The Aspinall Foundation

A New Project in Maevatanana/Ambato-Boeni, Madagascar

Posted by The Aspinall Foundation on 02-Feb-2024 16:19:34

In common with many rural areas in Madagascar the local communities in the Maevatanana/Ambato-Boeni project area are highly dependent on natural resources for both food and income. In wetland areas this includes fishing. However, the range and abundance of endemic fish species have declined dramatically.

1905 20e Amboavadomanana Lake Tony King (108) 
Reasons for the decline in fish populations include current harmful and unsustainable fishing practices, such as not observing the closed season, using inappropriate fishing gear, and overfishing. The endemic species must also compete with non-native species that have been introduced into the waterways for commercial purposes. In addition, siltation, and pollution due to deforestation and unsustainable agricultural practices result in the deterioration or loss of important habitat. 

Mosquito nets with fine mesh that capture juvenile fish are often used by local fishers Mosquito nets with fine mesh that capture juvenile fish are often used by local fishers
Our new project seeks to reduce the threats to the survival of native and endemic fish species by raising community awareness of laws and regulations regarding fishing, and why it is important to respect them; by educating local communities (children and adults) on how their activities impact natural resources; and by training to improve fishing skills and agricultural techniques. We also propose to help local communities with income and food security by creating work for women to make regulation-compliant fishing nets and helping local communities create new sources of income and food.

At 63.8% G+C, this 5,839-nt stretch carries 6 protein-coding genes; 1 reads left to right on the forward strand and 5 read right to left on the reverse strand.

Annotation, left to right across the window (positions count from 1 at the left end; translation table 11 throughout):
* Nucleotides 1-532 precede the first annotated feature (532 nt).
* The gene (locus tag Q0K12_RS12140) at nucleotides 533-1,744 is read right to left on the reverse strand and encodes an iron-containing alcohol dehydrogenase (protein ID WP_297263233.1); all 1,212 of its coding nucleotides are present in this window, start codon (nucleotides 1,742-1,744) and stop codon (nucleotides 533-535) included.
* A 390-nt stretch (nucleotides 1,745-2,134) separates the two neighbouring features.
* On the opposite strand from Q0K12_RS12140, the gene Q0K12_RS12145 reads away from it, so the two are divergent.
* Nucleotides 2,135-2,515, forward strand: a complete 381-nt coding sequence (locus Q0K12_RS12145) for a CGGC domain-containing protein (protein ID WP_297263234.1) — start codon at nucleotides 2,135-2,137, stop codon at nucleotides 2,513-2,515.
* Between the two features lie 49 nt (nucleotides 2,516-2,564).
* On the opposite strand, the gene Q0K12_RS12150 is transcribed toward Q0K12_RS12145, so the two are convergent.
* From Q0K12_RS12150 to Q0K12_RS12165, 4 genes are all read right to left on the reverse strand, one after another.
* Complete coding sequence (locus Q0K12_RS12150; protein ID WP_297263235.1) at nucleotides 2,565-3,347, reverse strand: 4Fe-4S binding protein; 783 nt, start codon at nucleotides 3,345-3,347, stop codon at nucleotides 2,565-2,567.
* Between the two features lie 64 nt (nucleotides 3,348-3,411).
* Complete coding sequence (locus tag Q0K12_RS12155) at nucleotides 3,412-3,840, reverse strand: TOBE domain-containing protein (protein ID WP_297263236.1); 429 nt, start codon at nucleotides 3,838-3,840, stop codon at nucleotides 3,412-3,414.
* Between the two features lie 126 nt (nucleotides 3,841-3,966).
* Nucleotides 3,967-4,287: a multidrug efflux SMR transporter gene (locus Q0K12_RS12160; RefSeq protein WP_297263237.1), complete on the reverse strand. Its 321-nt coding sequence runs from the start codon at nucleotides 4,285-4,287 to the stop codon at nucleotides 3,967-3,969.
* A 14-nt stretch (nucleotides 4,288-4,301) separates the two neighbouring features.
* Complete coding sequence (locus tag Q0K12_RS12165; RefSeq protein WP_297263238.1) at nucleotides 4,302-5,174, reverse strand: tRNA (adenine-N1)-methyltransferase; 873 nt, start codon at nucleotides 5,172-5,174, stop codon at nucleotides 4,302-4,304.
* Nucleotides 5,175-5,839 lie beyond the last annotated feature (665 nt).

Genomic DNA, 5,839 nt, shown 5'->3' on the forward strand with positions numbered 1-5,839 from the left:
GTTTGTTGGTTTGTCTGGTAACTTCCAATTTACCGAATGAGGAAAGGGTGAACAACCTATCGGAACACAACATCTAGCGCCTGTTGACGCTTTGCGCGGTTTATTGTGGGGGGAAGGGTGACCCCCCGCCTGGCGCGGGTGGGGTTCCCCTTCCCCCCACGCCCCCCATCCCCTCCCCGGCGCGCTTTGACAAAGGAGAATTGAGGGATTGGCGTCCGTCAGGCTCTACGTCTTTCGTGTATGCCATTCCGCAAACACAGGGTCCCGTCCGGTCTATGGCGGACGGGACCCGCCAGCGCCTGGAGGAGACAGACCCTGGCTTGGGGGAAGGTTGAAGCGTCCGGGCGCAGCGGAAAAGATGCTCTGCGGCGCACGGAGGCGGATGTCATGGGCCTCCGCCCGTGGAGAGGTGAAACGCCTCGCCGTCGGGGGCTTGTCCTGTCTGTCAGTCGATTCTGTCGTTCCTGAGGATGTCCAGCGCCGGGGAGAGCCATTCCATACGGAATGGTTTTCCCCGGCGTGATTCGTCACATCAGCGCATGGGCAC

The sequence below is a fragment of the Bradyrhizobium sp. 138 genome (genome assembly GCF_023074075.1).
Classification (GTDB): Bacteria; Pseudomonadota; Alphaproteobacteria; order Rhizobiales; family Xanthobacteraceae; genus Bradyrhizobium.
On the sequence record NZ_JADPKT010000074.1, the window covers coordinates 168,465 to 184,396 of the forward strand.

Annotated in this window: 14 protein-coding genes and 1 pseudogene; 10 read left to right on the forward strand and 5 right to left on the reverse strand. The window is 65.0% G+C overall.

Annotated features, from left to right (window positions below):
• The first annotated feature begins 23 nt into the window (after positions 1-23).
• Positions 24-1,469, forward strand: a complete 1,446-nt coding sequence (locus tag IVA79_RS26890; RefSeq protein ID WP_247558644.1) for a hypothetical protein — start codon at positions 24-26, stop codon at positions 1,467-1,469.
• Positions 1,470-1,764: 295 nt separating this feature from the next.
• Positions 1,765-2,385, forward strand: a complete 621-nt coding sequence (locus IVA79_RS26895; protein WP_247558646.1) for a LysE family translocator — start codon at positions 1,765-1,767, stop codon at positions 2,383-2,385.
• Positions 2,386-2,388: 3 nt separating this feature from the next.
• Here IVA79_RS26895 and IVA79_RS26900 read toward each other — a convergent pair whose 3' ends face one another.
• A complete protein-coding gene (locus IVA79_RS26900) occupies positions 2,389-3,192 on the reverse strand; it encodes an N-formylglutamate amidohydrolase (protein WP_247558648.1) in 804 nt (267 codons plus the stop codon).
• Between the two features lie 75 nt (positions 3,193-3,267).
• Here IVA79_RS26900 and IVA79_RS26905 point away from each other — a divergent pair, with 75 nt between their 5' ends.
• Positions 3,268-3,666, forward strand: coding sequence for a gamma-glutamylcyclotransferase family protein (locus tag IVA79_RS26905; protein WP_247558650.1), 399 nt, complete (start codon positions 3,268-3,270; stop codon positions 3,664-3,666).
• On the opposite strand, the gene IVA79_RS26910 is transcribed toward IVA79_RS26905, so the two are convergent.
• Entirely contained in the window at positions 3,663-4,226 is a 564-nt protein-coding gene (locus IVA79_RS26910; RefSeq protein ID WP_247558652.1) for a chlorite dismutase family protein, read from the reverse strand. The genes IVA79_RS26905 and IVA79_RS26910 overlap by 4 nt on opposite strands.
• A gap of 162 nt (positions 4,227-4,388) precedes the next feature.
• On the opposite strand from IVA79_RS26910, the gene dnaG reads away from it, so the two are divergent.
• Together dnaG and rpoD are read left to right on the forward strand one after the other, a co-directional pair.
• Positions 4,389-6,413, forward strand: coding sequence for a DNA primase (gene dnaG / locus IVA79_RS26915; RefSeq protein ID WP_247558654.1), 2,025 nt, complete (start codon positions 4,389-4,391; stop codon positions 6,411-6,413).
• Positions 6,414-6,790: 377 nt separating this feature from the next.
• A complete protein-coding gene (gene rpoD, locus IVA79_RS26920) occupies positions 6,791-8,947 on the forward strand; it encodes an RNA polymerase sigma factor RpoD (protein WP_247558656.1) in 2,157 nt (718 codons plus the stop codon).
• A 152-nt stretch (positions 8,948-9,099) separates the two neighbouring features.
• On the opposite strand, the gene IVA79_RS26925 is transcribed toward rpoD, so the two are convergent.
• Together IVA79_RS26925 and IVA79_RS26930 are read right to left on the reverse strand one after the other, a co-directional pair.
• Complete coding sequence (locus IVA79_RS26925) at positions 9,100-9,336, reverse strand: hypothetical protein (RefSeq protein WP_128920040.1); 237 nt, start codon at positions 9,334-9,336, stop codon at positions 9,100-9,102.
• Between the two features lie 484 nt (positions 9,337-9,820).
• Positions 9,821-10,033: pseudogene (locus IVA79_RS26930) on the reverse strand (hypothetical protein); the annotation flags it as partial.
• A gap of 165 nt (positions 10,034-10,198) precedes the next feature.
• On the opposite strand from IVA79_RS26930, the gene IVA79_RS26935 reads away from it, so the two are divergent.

A very important aspect of the project will be working with local fishers to stock endemic fish caught by them during the project and store them in a lake where no fishing will be allowed. The rules relating to this activity will be established by the community and we will follow up on how it evolves.
Whilst the current practices of local communities increase the pressure on the freshwater ecosystem, the presence of human habitation also provides opportunities as people can become custodians of this fragile environment. Their need to access ecosystem services for the foreseeable future is a strong incentive to manage natural resources in a sustainable and environmentally friendly way and this project aims to provide guidance towards this goal.

1905 17a Komadio Tony King (25) The beauty of the wetland area 
The project will be active throughout 2024 thanks to the support of Fondation Segré through IUCN Save Our Species. 

IUCN Save Our Species aims to improve the long-term survival prospects of threatened species. It also focuses on supporting the species' habitats and working with the communities who share this habitat. It achieves success by funding and coordinating conservation projects into multiple initiatives across the globe.


Topics: Conservation, The Aspinall Foundation, Madagascar, Fish

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